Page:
"This year's win was actually more emotional than last year, especially in the manner in which we won. ... I knew they could do it but I don't know that they were as confident. They had the skills and it was just a matter of them stepping up to the plate. It was a good feeling to have people strategizing on how to beat us," said Hiner.
Though Kareem wasn't able to play with the team, he did help coach and was pleased when it won. He jumped into the arena to congratulate the players as soon as the game was over. "It's an incredible moment and I'm happy they are sharing their moment with me," Kareem said after the win. "As much as I watch myself do well, I am even happier to see [Daymar] do better."
For Smith, it was her last chance for an interscholastic win and it was an experience of a lifetime. "These kids are like my brothers," Smith told the Philadelphia Inquirer's Phil Anastasia. "We're going to be friends forever." With Smith graduating from the Baldwin School, the Work to Ride team will once again reorganize.
"Sometimes it is tough to put teams together. I try to plan my teams years in advance but we always seem to have some kids that might screw up with their grades or drop out of the program and I have to rework the agenda and reassemble players," explained Hiner.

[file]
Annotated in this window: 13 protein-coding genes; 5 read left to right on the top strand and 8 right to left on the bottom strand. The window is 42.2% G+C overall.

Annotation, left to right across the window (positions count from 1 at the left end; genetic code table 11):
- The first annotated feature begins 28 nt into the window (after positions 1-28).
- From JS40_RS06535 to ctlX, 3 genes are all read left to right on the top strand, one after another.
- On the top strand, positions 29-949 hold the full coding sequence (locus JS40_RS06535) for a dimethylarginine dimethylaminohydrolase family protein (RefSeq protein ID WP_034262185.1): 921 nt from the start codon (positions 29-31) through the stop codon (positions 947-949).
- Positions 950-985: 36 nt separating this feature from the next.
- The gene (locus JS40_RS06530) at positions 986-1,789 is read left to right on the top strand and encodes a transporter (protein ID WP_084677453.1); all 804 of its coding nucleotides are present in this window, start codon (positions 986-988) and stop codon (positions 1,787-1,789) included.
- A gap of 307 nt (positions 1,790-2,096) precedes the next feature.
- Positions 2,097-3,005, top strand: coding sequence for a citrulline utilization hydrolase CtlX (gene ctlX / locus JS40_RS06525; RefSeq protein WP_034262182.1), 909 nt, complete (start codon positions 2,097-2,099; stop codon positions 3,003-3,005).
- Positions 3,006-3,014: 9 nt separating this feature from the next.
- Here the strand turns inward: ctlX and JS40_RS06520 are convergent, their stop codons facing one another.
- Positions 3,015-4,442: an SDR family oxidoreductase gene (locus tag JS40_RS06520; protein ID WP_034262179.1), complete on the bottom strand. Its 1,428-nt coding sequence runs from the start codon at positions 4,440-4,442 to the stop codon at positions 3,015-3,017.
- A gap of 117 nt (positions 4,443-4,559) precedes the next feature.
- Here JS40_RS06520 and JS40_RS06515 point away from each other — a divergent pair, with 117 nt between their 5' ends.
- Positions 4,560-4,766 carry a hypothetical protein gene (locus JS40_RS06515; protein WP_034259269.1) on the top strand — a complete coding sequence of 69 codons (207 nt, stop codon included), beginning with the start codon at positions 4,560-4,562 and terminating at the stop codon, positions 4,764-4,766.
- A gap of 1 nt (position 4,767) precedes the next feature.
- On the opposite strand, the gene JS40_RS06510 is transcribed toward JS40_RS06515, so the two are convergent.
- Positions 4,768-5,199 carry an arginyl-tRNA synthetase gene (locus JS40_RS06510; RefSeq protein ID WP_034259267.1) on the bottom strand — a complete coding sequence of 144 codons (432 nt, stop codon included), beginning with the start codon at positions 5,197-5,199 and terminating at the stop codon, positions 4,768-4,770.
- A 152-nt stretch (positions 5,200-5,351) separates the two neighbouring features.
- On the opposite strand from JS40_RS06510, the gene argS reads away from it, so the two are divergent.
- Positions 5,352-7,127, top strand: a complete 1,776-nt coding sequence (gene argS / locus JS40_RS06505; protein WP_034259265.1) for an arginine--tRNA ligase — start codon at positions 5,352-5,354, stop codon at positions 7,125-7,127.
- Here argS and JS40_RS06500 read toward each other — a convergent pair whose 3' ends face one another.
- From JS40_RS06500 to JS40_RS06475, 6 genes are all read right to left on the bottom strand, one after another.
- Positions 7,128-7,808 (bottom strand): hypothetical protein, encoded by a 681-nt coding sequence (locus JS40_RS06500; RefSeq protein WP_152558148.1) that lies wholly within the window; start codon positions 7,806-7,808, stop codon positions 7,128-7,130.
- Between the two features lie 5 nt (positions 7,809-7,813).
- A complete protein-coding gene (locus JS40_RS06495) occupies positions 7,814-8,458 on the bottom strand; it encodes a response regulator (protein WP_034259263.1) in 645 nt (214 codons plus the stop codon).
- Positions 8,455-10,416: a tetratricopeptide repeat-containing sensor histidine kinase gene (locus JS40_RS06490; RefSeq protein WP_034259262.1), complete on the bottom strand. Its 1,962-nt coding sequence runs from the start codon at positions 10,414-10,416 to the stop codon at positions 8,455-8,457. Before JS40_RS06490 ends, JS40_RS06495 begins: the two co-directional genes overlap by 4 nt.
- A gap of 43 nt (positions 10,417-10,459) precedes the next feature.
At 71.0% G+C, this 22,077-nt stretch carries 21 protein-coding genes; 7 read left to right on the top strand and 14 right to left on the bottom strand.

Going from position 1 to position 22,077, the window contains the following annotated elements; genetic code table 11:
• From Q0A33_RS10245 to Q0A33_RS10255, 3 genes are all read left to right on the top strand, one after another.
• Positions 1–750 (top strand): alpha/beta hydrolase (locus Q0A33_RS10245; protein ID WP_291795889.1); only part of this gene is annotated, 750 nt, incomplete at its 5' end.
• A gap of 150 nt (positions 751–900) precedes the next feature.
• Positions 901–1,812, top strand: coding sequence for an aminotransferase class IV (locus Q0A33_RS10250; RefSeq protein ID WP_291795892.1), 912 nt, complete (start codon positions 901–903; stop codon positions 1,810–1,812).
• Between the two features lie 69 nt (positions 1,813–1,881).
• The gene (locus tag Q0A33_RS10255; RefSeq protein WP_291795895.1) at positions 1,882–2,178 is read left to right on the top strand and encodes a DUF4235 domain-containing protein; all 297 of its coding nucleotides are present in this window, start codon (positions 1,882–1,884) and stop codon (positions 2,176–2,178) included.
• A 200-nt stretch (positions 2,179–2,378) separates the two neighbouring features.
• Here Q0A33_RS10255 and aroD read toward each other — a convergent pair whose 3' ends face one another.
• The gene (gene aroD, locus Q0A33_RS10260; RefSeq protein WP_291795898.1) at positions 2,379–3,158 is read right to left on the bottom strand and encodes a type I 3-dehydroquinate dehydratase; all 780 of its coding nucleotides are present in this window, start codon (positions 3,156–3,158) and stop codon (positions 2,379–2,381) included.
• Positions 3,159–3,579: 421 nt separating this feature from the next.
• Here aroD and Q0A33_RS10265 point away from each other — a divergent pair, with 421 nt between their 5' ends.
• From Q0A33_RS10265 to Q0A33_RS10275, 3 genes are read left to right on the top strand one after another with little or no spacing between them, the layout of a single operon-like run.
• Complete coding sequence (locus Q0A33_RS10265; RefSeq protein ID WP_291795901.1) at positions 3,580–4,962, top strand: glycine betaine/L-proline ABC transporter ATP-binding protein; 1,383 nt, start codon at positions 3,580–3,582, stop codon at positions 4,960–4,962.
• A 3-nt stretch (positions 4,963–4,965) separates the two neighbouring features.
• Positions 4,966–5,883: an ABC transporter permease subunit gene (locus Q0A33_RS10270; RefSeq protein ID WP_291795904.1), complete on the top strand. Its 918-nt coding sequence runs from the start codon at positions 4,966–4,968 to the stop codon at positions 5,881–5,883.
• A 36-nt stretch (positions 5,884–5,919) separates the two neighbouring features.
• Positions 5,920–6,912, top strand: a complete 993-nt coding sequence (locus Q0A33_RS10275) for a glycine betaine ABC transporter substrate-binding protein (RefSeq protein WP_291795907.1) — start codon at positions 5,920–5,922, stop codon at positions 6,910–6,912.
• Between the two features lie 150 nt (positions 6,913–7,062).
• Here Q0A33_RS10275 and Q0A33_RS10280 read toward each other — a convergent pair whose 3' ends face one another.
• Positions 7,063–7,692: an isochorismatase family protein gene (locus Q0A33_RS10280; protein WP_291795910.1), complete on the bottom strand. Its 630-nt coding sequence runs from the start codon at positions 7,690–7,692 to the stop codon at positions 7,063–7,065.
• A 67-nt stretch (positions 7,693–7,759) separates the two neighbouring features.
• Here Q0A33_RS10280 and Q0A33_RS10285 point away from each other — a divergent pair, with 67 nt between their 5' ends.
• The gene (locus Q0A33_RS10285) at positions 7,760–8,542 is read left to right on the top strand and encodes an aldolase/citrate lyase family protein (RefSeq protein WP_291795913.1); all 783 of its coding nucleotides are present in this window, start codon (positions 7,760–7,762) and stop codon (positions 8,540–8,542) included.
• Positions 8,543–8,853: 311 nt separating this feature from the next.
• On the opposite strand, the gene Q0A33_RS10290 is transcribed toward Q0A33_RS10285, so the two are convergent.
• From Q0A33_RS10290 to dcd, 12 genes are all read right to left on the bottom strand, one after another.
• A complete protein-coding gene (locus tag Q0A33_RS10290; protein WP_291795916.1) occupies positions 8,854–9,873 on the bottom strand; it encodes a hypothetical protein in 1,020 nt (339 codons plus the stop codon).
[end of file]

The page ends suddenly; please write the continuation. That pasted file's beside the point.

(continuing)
Her prospects for next year's team look bright. Daymar and Brandon will both be juniors so they have two more years with the team, and Kenshaun Walker, this year's alternate, will move up to join them on the varsity team.
"Kenshaun is an awesome, athletic player. He can play both sides of the horse very well," explained Hiner. "It will just be a matter of him learning to follow the direction of his teammates and picking up the finer points of arena polo strategy. He listens well and is always keen to learn.
"I have a couple of 12-year-olds that just need some more playing time. We are pretty sure the polo program at Valley Forge Military Academy will be up and running this fall so having an arena to practice in will be a big boost for the team.
"We have not been able to practice in a real arena for three years so we are really excited. I have always wondered how much better the kids would be if we had a real arena to practice in."
In addition to the matches, organized by I/I director Kim Syme and Amy Wisehart, a dinner is held to celebrate the tournament. This year former I/I chairman Russ Sheldon was honored at the dinner for his over 15 years of service to the program. Now in its 42nd year, the program is beginning to see second generation players competing.
For the Work to Ride kids, polo has been a welcome distraction from the mean streets of Philadelphia. For polo, these kids are an example of great talent, sportsmanship and desire, and have been a welcome addition to the interscholastic program. With an arena to practice in one can only imagine how much better they will be in the coming years.